A large part of the problem is probably that the last time I wrote a multiple POV story was in highschool. It was a sword & sorcery novel and I didn’t finish it. (It sucked, too.) Everything ever since have been single POV, where the main character is the POV character.

I meant this long story to test the multiple POV waters. I wanted to know what kind of problems I was looking at.  I am seriously considering a novel like that. Very seriously problems, I now realize.

It’ll be challenge and I don’t know if I’m up to it. Maybe I should do some more prep work first, work with both characters separately and than do something with them together. I don’t know.

In the mean time, I am writing something else. Something short and simple. :-)

D is for Done

This is my first A to Z challenge. I am beginning with D, because I didn’t realize it started already. LOL

I am done with the WiP. Done, done, done! DONE!!!!

It feels good. For a while I wasn’t sure I was ever going to be done, but I am. I had to start from the beginning last year, and I did a lot during NaNo last year. I couldn’t finish it during NaNo, but I am done now and I feel so good.

It still needs editing and rewriting and all. I reread it before finishing and I realized some of what I need to rewrite. I edited some, but only what I couldn’t force myself to leave for when I was actually editing.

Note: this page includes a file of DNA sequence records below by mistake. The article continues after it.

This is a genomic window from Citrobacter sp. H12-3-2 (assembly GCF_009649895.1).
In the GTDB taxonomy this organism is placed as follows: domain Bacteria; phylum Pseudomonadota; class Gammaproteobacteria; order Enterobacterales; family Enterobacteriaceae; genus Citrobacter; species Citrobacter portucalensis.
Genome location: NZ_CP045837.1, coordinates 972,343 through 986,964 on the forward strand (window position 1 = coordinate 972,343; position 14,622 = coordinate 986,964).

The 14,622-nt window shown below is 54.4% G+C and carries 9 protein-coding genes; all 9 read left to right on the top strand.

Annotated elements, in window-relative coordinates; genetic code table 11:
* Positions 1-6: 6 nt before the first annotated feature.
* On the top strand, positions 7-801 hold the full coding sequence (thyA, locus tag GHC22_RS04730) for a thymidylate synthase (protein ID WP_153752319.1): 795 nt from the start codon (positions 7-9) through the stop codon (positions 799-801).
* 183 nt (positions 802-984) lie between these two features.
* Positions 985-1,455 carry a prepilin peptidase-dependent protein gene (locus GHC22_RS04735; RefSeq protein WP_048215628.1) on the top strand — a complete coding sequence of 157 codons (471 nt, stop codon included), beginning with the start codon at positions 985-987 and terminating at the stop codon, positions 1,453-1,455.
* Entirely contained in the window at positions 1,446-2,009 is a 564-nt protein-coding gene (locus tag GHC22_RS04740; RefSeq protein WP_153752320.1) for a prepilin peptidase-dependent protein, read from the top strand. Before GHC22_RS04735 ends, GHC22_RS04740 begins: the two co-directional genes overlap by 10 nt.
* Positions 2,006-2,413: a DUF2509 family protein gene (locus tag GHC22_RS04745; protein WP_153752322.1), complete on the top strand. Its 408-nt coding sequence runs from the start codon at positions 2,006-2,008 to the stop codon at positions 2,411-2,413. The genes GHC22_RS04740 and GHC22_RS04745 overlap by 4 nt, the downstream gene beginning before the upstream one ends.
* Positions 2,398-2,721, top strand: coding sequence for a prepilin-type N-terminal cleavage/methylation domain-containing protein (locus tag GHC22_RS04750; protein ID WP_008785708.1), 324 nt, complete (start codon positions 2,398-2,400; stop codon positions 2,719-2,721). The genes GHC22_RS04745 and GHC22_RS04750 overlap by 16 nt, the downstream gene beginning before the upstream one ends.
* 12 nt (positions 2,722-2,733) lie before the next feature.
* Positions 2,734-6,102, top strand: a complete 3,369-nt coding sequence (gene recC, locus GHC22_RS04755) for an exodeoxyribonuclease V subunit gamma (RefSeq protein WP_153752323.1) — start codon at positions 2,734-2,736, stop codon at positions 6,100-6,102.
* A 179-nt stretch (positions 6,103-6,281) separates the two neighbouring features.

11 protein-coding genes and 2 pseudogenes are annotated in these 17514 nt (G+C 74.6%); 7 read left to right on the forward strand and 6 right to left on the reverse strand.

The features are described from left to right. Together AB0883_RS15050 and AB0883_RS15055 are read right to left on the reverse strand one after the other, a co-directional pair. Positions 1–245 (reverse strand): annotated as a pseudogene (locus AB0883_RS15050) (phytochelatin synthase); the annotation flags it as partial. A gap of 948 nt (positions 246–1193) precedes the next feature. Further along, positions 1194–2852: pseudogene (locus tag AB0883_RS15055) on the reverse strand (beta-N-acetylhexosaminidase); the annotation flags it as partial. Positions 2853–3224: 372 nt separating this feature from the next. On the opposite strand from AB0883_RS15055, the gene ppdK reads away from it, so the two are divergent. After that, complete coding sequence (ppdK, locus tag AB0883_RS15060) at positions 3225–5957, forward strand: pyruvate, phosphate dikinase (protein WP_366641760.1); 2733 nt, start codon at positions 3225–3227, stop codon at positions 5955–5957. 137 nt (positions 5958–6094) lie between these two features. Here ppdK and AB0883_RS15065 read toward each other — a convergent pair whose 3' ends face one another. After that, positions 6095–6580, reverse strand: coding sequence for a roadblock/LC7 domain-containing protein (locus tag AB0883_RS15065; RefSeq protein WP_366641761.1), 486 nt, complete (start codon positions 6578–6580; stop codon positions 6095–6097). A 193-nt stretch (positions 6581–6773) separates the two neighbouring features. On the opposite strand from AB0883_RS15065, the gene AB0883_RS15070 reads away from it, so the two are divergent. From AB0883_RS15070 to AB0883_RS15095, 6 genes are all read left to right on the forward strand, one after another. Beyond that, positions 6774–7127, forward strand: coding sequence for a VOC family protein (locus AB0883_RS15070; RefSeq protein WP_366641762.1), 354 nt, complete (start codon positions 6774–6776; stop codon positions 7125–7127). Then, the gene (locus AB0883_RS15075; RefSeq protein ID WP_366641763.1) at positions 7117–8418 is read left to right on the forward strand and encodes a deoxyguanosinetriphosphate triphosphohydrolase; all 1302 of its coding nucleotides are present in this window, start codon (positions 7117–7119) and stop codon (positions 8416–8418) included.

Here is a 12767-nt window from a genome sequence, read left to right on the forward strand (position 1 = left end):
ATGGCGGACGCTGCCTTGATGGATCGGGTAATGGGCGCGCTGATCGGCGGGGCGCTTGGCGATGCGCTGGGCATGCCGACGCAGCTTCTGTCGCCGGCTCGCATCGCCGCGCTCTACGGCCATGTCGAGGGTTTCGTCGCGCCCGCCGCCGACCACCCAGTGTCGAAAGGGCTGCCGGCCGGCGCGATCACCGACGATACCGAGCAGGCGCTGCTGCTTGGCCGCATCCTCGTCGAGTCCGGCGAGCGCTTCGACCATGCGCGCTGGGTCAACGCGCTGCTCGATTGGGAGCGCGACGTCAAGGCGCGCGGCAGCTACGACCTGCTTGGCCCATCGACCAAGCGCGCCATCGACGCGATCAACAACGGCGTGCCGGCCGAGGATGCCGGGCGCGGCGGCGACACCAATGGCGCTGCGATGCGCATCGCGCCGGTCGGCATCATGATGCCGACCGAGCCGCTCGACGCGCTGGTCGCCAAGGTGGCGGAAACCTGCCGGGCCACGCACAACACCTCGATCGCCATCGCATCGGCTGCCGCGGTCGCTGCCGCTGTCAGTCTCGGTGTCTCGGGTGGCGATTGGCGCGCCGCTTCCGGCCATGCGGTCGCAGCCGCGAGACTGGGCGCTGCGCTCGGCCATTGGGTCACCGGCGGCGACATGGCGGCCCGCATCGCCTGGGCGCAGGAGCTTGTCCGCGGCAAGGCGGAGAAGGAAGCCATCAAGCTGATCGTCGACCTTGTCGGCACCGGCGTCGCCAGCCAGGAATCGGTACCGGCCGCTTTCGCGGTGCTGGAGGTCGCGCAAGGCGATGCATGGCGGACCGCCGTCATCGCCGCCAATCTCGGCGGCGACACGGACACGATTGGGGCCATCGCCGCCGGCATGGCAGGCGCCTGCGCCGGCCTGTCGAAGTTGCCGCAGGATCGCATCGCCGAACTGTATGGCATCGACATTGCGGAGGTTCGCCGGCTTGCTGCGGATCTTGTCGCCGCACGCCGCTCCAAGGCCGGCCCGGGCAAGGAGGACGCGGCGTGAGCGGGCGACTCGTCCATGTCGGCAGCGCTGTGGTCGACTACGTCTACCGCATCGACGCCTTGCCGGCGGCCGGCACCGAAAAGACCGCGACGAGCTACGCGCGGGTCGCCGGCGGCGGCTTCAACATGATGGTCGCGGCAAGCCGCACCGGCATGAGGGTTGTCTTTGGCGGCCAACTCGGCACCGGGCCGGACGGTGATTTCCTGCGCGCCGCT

I am going to leave it be for a few weeks before I start the editing process. I am not looking forward to that at all. Going to focus on short stories for the next couple weeks.

Rereading the WiP

So I came back to the WiP after not writing for a month. It was a good month, just not one meant for writing. Or blogging. Or reading, even. Well, I read more than I blogged or wrote, but even reading was minimal.

So I felt the urge to write again and opened up my file and I find I have forgotten details of my own story. Like, names. They include the names of various business and characters and so on.

Okay, yeah, the characters are minor and so are some of the business. But really!!! Does not remembering mean I should not have attempted to turn into something other than stock characters? I am not going to spend hours and hours on characters that only appear a handful of times, but that doesn’t mean they don’t get names and at least a few words of description. Does it?

Also, I didn’t expect to forget little details of the lives of the secondary characters. That’s even worse than forgetting the names of minor characters.

I realize now I have to reread the whole damn thing and resist the urge to edit while reading. I wasn’t expecting to have to do that. There are lots of pages. Thousands and thousands of words. It’s going to take a few days before I can actually start writing again.

On the Terrors of a Blank Screen

Yesterday I found myself staring at a blank screen.

See, on Scrivener each scene gets its own space and when I start a new scene, the screen is blank. And the last time I worked on the WiP, I stopped before I wrote a single word of the new scene. When I saw that blank screen, it scared me so much I just stared at it for a while. Would start to write something, change my mind, start again and stop, over and over and over again.